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Discussion Starter · #1 ·
Look at what I got the other day and they've got compilers that work in Windows, Linux, Mac etc for free. Comes with a ton of stuff for $4.30 (US$) including 2 uController ICs, a 32.768 KHz crystal if you need a real time clock and a USB mini to USB-A cable to connect to your PC. Tons of code already written for it and since they utilize flash memory you can reprogram the chips at will. It will get all the power it needs from your USB connection so it's pretty much plug and play so to speak.



http://focus.ti.com/docs/toolsw/folders/print/msp-exp430g2.html

http://focus.ti.com/lit/ug/slau318/slau318.pdf



If you look around the internet they've done a lot of stuff with these then just put the board into a permanent design as all the connections are there such that you don't have to use the USB interface part if you don't want to. What really amazed me was the construction, even the uC socket is the solid pin gold plated type.



C language is what most of the compilers expect but it isn't that different from UNIX.

I'm quite sure other compilers have been written as well.



They only make a few thousand every few months and when they're in stock they get sold pretty quickly. I got mine from Mouser, $4.35 but shipping didn't really enter into it as I had several other components related to the electric fan controller in the same order.
 

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Back in College in 1970 I breadboarded a crude Wheatstone Bridge from a schematic I found in some magazine. I used it as the core of a motion detector device using an open and shielded thermistor. It counted little critters swimming across the open thermistor by sending a pulse to a strip recorder when the resistance altered. I then had to punch the data onto cards which ran against an old Fortran program written on an IBM 360/20. I would have killed for something like this 40 years ago.
 

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Discussion Starter · #3 ·
Absolutely amazing how far we've come, I also come from the System 36/360 & Fortran days.

BASIC, RPG, COBOL, PASCAL, etc were also friends from one time or another.

RPG has to be he stupidest higher level language I've ever seen and COBOL wasn't far behind but all still in use.

I tended to really like Pascal, similar to Basic but more powerful and straightforward.

Of course if you don't want to learn C then there are programs that convert any favorite language to it:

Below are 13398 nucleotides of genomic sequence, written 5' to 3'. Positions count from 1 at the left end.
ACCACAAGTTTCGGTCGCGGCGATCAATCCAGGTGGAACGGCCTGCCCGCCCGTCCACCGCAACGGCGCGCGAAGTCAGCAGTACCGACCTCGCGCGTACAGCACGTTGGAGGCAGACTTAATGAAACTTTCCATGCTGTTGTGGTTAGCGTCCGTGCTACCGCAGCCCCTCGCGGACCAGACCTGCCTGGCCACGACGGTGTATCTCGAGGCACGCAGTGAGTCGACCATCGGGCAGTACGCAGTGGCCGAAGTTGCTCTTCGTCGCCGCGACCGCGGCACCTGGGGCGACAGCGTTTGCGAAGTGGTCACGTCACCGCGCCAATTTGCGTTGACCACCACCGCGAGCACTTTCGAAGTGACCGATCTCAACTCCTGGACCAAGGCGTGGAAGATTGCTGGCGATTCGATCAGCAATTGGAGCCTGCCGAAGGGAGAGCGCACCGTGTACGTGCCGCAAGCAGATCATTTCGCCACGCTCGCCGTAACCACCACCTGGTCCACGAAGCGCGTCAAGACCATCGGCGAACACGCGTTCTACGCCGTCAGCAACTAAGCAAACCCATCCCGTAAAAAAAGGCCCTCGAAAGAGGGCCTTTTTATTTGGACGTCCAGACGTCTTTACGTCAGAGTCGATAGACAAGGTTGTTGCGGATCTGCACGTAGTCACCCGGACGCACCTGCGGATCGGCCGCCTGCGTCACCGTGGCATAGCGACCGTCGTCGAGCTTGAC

http://www.garret.ru/ptoc/Readme.htm

http://www.thefreecountry.com/compilers/fortran.shtml



For the price you can't go wrong and if you don't know C or Visual Basic you can download the Express edition of Microsoft Visual Studio 2008 for free that has a complete suite of stuff in it and is very helpful as far as learning the programming goes, not that there aren't C programs already all over the place already written for about everything you can imagine. Of course the software suites you can get for free that go with these boards work well they aren't as helpful in learning the language.



http://www.microsoft.com/visualstudio/en-us/products/2008-editions/express



I still design in discrete logic ICs and of course analog is never going away but I couldn't resist getting one of these as a toy to start with considering what most of the other development boards cost. Our theory is that PIC took most of the market over and some others are just trying to catch up thus the incredibly low price.



For about $8 including shipping you can have plenty of fun just sitting it on the shelf but in time you'll start with the included demo programs and in no time (at least I hope) I'll actually make a useful program.



Seems that a lot of people are using these to cheat on virtually all of the game boxes, I don't game so I have no idea why they're having so much fun with them.
 

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After a brief stint in the Navy I wrote some industrial control applications for electrical utility SCADA and also production line systems at Westinghouse Nuclear Fuels. Since the mid 80's though my career slid increasingly towards database design and administration. Now that I'm about to retire I find that the old days of fiddling with A/D converters to gather data and control devices has totally lost its appeal. Thirty five years in the business has taken its toll on my enthusiasm.
 

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Discussion Starter · #5 ·
I can understand that, at my age I'm far more enjoying my desk than running my a** off but I still have to keep my hands in.